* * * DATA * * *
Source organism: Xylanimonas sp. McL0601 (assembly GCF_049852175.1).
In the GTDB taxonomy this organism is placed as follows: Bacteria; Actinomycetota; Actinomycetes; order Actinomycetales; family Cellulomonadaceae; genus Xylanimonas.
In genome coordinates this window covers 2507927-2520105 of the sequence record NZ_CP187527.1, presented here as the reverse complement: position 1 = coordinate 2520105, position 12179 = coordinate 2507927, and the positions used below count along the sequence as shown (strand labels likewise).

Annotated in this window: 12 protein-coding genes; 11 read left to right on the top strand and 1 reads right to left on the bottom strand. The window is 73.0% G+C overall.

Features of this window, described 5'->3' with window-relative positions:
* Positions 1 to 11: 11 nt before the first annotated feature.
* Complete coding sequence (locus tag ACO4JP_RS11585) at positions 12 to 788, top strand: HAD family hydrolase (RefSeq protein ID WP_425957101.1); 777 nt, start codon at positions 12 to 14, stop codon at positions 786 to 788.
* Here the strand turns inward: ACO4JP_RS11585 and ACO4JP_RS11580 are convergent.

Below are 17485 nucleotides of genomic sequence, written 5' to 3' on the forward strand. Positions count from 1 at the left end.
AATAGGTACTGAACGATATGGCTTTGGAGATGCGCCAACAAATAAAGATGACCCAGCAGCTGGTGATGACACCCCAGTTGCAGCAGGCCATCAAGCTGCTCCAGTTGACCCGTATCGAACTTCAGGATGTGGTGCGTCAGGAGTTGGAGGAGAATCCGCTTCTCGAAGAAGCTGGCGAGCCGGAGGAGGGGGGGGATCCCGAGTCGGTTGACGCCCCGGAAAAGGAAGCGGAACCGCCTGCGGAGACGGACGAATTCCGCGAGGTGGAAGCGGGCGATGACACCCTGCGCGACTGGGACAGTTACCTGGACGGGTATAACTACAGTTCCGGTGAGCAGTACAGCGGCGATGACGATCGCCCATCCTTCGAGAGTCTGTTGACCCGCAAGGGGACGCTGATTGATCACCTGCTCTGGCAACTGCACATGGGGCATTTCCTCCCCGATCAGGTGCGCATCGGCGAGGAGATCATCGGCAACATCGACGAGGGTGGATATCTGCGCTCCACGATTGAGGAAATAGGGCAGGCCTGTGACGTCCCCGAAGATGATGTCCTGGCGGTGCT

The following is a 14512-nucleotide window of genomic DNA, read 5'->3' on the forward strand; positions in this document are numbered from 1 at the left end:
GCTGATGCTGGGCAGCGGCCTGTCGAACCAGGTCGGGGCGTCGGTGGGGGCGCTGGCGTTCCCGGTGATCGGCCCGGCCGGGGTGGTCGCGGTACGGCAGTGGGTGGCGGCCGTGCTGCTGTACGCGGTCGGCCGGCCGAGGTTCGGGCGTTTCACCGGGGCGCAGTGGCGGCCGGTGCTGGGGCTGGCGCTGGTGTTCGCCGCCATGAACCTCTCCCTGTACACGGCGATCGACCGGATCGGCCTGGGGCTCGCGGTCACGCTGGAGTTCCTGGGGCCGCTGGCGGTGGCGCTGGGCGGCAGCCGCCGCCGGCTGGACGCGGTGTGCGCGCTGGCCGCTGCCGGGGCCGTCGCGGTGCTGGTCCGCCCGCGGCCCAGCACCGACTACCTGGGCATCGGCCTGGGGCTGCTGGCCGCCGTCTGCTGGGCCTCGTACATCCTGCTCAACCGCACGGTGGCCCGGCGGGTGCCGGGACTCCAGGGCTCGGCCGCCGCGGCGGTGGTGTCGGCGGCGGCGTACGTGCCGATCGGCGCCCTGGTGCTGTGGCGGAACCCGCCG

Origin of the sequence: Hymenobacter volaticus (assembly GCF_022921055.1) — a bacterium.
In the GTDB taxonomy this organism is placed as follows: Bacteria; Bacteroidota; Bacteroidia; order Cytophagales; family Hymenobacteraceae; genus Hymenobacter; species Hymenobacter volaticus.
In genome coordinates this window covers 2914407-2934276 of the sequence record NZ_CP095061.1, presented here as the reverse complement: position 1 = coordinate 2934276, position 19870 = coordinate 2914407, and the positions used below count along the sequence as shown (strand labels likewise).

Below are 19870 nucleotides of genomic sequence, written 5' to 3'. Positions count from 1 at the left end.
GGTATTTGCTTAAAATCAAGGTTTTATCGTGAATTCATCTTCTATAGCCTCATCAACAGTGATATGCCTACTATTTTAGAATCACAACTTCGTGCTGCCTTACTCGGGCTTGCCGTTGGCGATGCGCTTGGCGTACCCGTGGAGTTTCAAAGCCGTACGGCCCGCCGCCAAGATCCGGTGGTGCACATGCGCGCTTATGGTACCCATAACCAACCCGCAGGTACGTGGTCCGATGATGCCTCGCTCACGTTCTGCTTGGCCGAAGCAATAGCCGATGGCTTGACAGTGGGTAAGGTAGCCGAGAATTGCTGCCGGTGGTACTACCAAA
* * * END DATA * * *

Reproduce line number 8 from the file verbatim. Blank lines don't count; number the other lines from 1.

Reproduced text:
* Here the strand turns inward: ACO4JP_RS11585 and ACO4JP_RS11580 are convergent.